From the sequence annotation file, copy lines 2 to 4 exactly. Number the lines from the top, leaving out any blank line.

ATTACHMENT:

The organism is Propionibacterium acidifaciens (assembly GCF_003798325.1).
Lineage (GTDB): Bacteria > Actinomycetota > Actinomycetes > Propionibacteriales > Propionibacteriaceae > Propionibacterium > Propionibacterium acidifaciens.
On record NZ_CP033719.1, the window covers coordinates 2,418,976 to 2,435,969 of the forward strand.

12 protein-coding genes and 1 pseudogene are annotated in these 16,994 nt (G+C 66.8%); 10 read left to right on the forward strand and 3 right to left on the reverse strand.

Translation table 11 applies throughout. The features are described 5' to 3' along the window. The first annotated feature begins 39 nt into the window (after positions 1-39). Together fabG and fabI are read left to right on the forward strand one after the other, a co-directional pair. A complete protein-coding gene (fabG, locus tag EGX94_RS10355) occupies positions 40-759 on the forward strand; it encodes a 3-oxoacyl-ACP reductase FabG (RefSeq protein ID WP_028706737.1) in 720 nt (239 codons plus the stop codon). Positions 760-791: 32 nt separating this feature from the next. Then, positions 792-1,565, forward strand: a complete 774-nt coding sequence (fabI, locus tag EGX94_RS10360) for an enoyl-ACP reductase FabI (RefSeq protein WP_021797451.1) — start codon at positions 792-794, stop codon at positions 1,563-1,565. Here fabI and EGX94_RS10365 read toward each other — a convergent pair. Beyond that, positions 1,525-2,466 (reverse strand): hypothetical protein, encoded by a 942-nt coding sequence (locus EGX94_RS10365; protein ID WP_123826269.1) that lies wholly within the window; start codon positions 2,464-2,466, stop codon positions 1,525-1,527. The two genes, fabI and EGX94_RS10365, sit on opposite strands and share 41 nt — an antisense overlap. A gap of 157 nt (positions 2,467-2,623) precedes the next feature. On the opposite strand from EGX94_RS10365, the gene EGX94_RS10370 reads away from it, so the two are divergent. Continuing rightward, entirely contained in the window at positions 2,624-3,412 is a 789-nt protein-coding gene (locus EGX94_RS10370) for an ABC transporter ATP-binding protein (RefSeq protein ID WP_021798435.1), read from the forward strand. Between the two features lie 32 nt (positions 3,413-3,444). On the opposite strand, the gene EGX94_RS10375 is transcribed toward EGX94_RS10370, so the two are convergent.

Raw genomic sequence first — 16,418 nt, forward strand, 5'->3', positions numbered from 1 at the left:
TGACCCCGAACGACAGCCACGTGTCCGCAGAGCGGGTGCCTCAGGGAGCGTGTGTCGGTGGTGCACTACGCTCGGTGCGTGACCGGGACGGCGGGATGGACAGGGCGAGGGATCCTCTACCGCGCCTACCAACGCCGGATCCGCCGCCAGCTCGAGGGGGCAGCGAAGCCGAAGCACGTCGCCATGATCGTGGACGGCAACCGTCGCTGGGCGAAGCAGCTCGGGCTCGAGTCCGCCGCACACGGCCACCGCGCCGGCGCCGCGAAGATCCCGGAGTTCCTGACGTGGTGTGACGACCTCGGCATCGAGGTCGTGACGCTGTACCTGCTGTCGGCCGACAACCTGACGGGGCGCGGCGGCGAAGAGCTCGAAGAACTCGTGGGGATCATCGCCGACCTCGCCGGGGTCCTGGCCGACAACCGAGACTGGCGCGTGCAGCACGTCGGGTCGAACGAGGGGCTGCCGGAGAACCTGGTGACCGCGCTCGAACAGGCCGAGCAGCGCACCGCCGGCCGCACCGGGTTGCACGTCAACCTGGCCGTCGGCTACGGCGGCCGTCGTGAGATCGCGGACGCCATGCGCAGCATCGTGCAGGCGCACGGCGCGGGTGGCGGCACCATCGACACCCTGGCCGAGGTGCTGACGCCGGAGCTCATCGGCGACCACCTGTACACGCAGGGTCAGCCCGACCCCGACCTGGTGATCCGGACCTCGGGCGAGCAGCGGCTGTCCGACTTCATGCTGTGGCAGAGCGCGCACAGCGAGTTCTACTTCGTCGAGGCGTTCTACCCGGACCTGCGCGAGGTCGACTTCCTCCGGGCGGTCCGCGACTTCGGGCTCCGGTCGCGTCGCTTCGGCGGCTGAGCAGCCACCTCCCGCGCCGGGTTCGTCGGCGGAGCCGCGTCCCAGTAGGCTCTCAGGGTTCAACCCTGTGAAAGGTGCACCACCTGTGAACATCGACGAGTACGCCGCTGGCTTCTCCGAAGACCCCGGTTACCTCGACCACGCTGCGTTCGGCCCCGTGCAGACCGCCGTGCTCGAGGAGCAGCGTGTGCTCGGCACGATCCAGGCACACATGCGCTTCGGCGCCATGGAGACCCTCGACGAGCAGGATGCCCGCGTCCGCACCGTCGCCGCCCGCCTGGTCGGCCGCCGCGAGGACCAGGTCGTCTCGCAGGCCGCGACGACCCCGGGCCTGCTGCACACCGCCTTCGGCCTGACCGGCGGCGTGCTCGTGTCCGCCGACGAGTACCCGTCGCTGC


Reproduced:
Lineage (GTDB): Bacteria > Actinomycetota > Actinomycetes > Propionibacteriales > Propionibacteriaceae > Propionibacterium > Propionibacterium acidifaciens.
On record NZ_CP033719.1, the window covers coordinates 2,418,976 to 2,435,969 of the forward strand.

12 protein-coding genes and 1 pseudogene are annotated in these 16,994 nt (G+C 66.8%); 10 read left to right on the forward strand and 3 right to left on the reverse strand.